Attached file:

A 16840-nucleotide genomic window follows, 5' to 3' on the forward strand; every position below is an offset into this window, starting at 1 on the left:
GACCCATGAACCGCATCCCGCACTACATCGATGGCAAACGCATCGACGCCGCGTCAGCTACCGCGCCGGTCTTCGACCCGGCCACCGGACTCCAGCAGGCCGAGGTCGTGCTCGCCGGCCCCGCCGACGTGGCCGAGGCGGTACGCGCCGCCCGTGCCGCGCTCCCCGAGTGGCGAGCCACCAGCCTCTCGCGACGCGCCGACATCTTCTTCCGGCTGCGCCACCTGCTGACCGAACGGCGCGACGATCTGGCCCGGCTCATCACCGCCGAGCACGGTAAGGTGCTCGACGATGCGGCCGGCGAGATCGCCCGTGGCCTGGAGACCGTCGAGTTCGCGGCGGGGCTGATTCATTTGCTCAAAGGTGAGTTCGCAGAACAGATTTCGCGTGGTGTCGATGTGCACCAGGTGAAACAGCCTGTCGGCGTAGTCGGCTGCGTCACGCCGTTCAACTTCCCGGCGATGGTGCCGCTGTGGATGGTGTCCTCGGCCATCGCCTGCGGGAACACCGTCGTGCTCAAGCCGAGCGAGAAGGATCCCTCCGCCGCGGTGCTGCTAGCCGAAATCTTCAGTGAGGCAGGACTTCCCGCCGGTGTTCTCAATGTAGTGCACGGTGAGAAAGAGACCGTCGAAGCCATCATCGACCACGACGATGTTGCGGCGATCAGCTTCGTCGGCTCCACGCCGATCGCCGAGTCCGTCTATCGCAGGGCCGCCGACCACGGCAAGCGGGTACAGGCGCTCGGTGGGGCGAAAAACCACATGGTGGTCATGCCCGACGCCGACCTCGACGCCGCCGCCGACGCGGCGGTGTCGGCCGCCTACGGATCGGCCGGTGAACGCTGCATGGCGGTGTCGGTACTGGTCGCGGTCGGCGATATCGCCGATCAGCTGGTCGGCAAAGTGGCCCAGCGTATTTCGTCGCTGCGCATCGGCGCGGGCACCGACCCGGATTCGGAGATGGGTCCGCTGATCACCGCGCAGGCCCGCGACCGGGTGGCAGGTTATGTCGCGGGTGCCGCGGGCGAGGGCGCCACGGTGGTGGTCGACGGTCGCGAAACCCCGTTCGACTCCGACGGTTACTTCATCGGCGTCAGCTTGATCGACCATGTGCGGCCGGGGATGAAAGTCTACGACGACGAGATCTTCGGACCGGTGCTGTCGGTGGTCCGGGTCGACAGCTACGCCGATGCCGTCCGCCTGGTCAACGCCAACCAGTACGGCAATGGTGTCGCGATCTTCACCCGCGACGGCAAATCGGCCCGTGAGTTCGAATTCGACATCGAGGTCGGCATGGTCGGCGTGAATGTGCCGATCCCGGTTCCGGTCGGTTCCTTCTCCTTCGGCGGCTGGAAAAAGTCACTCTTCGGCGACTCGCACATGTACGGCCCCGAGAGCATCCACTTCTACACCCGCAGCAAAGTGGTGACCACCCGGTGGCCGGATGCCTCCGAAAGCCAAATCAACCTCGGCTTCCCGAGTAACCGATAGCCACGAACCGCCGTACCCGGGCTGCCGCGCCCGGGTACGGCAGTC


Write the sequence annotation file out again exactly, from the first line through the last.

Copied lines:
A 16840-nucleotide genomic window follows, 5' to 3' on the forward strand; every position below is an offset into this window, starting at 1 on the left:
GACCCATGAACCGCATCCCGCACTACATCGATGGCAAACGCATCGACGCCGCGTCAGCTACCGCGCCGGTCTTCGACCCGGCCACCGGACTCCAGCAGGCCGAGGTCGTGCTCGCCGGCCCCGCCGACGTGGCCGAGGCGGTACGCGCCGCCCGTGCCGCGCTCCCCGAGTGGCGAGCCACCAGCCTCTCGCGACGCGCCGACATCTTCTTCCGGCTGCGCCACCTGCTGACCGAACGGCGCGACGATCTGGCCCGGCTCATCACCGCCGAGCACGGTAAGGTGCTCGACGATGCGGCCGGCGAGATCGCCCGTGGCCTGGAGACCGTCGAGTTCGCGGCGGGGCTGATTCATTTGCTCAAAGGTGAGTTCGCAGAACAGATTTCGCGTGGTGTCGATGTGCACCAGGTGAAACAGCCTGTCGGCGTAGTCGGCTGCGTCACGCCGTTCAACTTCCCGGCGATGGTGCCGCTGTGGATGGTGTCCTCGGCCATCGCCTGCGGGAACACCGTCGTGCTCAAGCCGAGCGAGAAGGATCCCTCCGCCGCGGTGCTGCTAGCCGAAATCTTCAGTGAGGCAGGACTTCCCGCCGGTGTTCTCAATGTAGTGCACGGTGAGAAAGAGACCGTCGAAGCCATCATCGACCACGACGATGTTGCGGCGATCAGCTTCGTCGGCTCCACGCCGATCGCCGAGTCCGTCTATCGCAGGGCCGCCGACCACGGCAAGCGGGTACAGGCGCTCGGTGGGGCGAAAAACCACATGGTGGTCATGCCCGACGCCGACCTCGACGCCGCCGCCGACGCGGCGGTGTCGGCCGCCTACGGATCGGCCGGTGAACGCTGCATGGCGGTGTCGGTACTGGTCGCGGTCGGCGATATCGCCGATCAGCTGGTCGGCAAAGTGGCCCAGCGTATTTCGTCGCTGCGCATCGGCGCGGGCACCGACCCGGATTCGGAGATGGGTCCGCTGATCACCGCGCAGGCCCGCGACCGGGTGGCAGGTTATGTCGCGGGTGCCGCGGGCGAGGGCGCCACGGTGGTGGTCGACGGTCGCGAAACCCCGTTCGACTCCGACGGTTACTTCATCGGCGTCAGCTTGATCGACCATGTGCGGCCGGGGATGAAAGTCTACGACGACGAGATCTTCGGACCGGTGCTGTCGGTGGTCCGGGTCGACAGCTACGCCGATGCCGTCCGCCTGGTCAACGCCAACCAGTACGGCAATGGTGTCGCGATCTTCACCCGCGACGGCAAATCGGCCCGTGAGTTCGAATTCGACATCGAGGTCGGCATGGTCGGCGTGAATGTGCCGATCCCGGTTCCGGTCGGTTCCTTCTCCTTCGGCGGCTGGAAAAAGTCACTCTTCGGCGACTCGCACATGTACGGCCCCGAGAGCATCCACTTCTACACCCGCAGCAAAGTGGTGACCACCCGGTGGCCGGATGCCTCCGAAAGCCAAATCAACCTCGGCTTCCCGAGTAACCGATAGCCACGAACCGCCGTACCCGGGCTGCCGCGCCCGGGTACGGCAGTC